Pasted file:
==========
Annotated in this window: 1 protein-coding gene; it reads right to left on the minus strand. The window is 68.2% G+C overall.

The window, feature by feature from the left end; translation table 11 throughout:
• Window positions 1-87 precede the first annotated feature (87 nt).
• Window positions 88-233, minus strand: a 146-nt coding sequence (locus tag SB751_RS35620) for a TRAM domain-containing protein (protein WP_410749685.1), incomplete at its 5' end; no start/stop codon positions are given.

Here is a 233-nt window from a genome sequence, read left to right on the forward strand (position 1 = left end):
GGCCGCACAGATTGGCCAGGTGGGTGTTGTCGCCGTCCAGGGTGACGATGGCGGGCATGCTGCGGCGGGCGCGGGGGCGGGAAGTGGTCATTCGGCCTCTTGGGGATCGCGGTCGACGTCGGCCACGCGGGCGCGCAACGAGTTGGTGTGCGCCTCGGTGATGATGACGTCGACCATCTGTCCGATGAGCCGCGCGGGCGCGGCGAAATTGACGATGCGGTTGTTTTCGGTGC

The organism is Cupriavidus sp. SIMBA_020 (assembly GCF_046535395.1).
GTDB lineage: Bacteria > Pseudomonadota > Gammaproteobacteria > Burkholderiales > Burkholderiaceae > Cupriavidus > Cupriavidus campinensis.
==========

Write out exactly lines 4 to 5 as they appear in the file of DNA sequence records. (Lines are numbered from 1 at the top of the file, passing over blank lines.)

• Window positions 88-233, minus strand: a 146-nt coding sequence (locus tag SB751_RS35620) for a TRAM domain-containing protein (protein WP_410749685.1), incomplete at its 5' end; no start/stop codon positions are given.

Here is a 233-nt window from a genome sequence, read left to right on the forward strand (position 1 = left end):